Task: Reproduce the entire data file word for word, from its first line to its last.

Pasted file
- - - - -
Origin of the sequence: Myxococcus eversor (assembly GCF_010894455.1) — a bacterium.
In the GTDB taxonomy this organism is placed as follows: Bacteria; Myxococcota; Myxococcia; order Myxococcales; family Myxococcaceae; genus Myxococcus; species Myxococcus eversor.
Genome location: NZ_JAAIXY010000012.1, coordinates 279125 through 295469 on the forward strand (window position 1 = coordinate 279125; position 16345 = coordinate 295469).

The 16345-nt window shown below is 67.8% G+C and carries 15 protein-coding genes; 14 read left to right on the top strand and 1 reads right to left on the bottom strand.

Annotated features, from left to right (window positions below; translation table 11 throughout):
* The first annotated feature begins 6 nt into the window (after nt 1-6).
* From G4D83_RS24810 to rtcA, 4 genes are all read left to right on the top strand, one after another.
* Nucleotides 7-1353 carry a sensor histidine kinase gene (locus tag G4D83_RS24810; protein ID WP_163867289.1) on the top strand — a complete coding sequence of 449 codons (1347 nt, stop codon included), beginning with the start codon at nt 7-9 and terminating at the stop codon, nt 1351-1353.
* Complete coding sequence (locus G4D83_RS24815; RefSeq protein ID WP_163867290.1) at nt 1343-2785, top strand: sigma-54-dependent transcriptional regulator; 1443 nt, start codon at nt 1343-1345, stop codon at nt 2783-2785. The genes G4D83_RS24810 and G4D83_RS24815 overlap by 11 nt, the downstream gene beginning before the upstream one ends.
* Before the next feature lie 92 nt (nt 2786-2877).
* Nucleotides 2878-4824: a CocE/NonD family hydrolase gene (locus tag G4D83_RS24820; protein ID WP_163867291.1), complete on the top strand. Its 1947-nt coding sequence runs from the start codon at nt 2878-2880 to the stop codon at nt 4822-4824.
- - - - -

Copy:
Origin of the sequence: Myxococcus eversor (assembly GCF_010894455.1) — a bacterium.
In the GTDB taxonomy this organism is placed as follows: Bacteria; Myxococcota; Myxococcia; order Myxococcales; family Myxococcaceae; genus Myxococcus; species Myxococcus eversor.
Genome location: NZ_JAAIXY010000012.1, coordinates 279125 through 295469 on the forward strand (window position 1 = coordinate 279125; position 16345 = coordinate 295469).

The 16345-nt window shown below is 67.8% G+C and carries 15 protein-coding genes; 14 read left to right on the top strand and 1 reads right to left on the bottom strand.

Annotated features, from left to right (window positions below; translation table 11 throughout):
* The first annotated feature begins 6 nt into the window (after nt 1-6).
* From G4D83_RS24810 to rtcA, 4 genes are all read left to right on the top strand, one after another.
* Nucleotides 7-1353 carry a sensor histidine kinase gene (locus tag G4D83_RS24810; protein ID WP_163867289.1) on the top strand — a complete coding sequence of 449 codons (1347 nt, stop codon included), beginning with the start codon at nt 7-9 and terminating at the stop codon, nt 1351-1353.
* Complete coding sequence (locus G4D83_RS24815; RefSeq protein ID WP_163867290.1) at nt 1343-2785, top strand: sigma-54-dependent transcriptional regulator; 1443 nt, start codon at nt 1343-1345, stop codon at nt 2783-2785. The genes G4D83_RS24810 and G4D83_RS24815 overlap by 11 nt, the downstream gene beginning before the upstream one ends.
* Before the next feature lie 92 nt (nt 2786-2877).
* Nucleotides 2878-4824: a CocE/NonD family hydrolase gene (locus tag G4D83_RS24820; protein ID WP_163867291.1), complete on the top strand. Its 1947-nt coding sequence runs from the start codon at nt 2878-2880 to the stop codon at nt 4822-4824.